An ultrasonic humidifier is the most common type of humidifier on the market. An ultrasonic humidifier works by vibrating a metal diaphragm at sonic speed to create water droplets that are then fanned into the room to increase humidity levels.

    Evaporative Humidifiers

    An evaporative humidifier works similarly to a bedroom fan: this type of humidifier draws air into the device from the surrounding room. The air is passed through a moistened wick, which binds water droplets with air molecules, and fanned back into the room. 

    Personal Humidifier

    What is a Steam Vaporizer?

    A steam vaporizer is technically a humidifier, though it operates quite differently than ultrasonic humidifiers and evaporative humidifiers. A steam vaporizer, also known as a warm-mist humidifier, functions by boiling water to create water vapor, which is then fanned into the room. 

    The steam immediately released from a vaporizer can be very hot, as can any water condensation from the device tank. While the steam from a vaporizer cools to a comfortable level when it touches the room, steam vaporizers are not recommended in households with babies, small children, or pets. The American Academy of Pediatrics (AAP) encourages the use of cool or cold mist humidifiers for baby nurseries to avoid a burning hazard. 


    The Similarities & Differences

    Since a steam vaporizer is a humidifier, the end result of using an ultrasonic humidifier, an evaporative humidifier or a steam vaporizer is the same: increased humidity levels in your home. But, not all humidifiers are created equally! 

    Here are a few notable differences between the ultrasonic and evaporative humidifiers and steam vaporizers. 

    Warm Mist vs. Cool Mist

    Both ultrasonic and evaporative humidifier models are “cool mist” or “cold mist.” This means that the moisture released from the device is below average temperature. Cool mist humidifiers are useful all year long. 

    Vaporizers, on the other hand, are considered a “warm mist” humidifier, which means that they release moisture into the surrounding environment that is slightly elevated in temperature. This feature makes vaporizers a coveted winter tool since they can slightly, but noticeably, warm up a room.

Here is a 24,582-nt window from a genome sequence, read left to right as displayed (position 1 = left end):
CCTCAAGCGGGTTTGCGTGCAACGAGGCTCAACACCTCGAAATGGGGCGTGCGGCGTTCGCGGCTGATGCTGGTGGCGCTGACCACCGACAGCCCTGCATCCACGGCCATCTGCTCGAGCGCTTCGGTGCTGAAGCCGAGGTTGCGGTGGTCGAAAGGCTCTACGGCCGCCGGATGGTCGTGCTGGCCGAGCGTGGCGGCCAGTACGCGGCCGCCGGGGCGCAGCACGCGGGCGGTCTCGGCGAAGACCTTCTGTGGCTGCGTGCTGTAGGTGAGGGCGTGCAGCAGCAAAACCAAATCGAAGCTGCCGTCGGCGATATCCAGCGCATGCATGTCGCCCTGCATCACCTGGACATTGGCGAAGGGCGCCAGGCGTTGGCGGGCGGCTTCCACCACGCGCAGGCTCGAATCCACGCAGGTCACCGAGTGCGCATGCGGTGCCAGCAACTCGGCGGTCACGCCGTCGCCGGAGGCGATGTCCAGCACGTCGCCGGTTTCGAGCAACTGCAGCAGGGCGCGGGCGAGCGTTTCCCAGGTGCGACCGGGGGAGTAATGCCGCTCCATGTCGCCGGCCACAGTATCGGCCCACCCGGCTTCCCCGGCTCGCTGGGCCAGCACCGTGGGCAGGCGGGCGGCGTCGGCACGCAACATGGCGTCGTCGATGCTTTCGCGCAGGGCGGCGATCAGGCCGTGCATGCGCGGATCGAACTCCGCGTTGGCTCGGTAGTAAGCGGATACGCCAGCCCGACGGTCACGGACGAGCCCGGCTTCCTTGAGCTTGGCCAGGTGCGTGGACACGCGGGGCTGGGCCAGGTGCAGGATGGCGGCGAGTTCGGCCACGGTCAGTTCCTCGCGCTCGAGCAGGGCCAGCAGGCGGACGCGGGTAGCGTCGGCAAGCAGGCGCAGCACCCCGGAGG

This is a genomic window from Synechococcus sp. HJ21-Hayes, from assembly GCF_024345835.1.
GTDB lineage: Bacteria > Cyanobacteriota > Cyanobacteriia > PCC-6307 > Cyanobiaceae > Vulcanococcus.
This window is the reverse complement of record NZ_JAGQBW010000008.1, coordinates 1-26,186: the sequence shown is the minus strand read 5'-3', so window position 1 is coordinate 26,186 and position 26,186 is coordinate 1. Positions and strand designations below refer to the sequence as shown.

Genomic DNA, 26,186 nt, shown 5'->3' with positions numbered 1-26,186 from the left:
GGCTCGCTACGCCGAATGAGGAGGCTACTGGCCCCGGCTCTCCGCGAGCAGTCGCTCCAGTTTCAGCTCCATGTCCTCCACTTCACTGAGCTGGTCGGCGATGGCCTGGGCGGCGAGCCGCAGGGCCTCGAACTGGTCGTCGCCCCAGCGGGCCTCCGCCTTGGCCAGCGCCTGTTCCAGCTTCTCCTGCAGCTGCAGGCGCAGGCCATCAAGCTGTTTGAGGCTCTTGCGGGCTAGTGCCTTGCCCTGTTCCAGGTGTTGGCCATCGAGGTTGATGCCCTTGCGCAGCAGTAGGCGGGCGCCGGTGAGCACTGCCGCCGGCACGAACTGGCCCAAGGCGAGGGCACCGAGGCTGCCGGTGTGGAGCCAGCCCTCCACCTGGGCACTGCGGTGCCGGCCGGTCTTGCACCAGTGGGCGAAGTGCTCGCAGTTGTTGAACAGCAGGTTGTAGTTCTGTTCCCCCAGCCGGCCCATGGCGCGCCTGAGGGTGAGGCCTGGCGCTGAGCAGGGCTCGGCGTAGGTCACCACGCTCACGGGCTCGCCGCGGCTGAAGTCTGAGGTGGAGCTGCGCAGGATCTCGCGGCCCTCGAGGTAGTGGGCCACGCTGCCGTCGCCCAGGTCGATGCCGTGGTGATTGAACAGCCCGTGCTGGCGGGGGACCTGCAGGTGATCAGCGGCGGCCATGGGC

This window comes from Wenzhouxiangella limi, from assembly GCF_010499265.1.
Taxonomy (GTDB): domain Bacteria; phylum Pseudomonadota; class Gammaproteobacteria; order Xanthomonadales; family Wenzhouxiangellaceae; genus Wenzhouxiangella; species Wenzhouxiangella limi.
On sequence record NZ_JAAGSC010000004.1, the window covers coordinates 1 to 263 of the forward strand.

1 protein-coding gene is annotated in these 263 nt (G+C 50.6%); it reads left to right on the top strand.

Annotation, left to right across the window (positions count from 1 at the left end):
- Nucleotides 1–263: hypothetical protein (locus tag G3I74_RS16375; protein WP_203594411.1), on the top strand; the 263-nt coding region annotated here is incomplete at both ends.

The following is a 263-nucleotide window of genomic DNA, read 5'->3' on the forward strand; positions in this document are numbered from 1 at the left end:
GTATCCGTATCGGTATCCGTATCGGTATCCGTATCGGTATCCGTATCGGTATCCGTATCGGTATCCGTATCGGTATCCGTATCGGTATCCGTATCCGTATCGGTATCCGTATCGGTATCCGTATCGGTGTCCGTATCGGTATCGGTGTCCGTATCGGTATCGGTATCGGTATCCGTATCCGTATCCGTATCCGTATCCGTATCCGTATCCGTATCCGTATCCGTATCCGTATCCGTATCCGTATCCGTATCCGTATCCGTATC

Mold & Bacteria

    If you have ever watched an episode of Naked and Afraid (or any survival show for that matter), you know that boiled water kills potential bacteria found in sitting water. This concept applies to humidifiers, as well. 

    Since steam vaporizers boil water into water vapor to increase RH, they kill bacteria, mold, or any other contaminants that form in the water tank. Cool mist humidifiers can develop bacteria if not emptied and wiped down after each use and disinfected weekly. 

    Unlike other humidifiers, Canopy take ample precaution to kill bacteria in all stages of the humidifying process:

    • Embedded UV lights kill 99.9% of bacteria, mold, and viruses that may form in your water tank
    • Wood pulp paper filters trap contaminants from the water tank before releasing moisture into the air
    • No-mist technology prevents the development of mold on curtains, bedding, and any other pieces of furniture affected by a direct line of mist
    • All parts that touch water are dishwasher safe

    Electricity Usage

    Steam vaporizers tend to use more electricity than cool mist humidifiers since more energy is needed to boil the water from the tank. If your goal is to reduce electricity usage or lower your monthly bill, a steam vaporizer may not be the best choice.

    The Health Benefits

    All humidifiers, whether ultrasonic, evaporative or steam-based, have a myriad of health benefits for you and your loved ones. These wellness benefits range from reducing allergy symptoms to improving the appearance of fine lines and wrinkles. 

    Here are a few key benefits of regular humidifier use:

    • Rehydrate dry, dull skin
    • Hydrate dry, cracked lips
    • Improve the appearance of fine lines and wrinkles
    • Improve congestion and sinuses
    • Ease irritation from a dry, itchy throat  
    • Improve symptoms of the common cold
    • Reduce the survival rate of airborne viruses
    • Help to reduce congestion and improve breathing in babies 
    • Improve dry, itchy, and flaky scalp
    • When paired with essential oils, humidifiers can have a therapeutic effect

    An additional perk of using a humidifier in your home is the wonderful effect it has on house plants! Most plants thrive when exposed to healthy home humidity levels between 30 and 50%.  

    A humidifier is a great tool to keep in the most commonly used rooms of your home. 

    Humidifier Benefits for Babies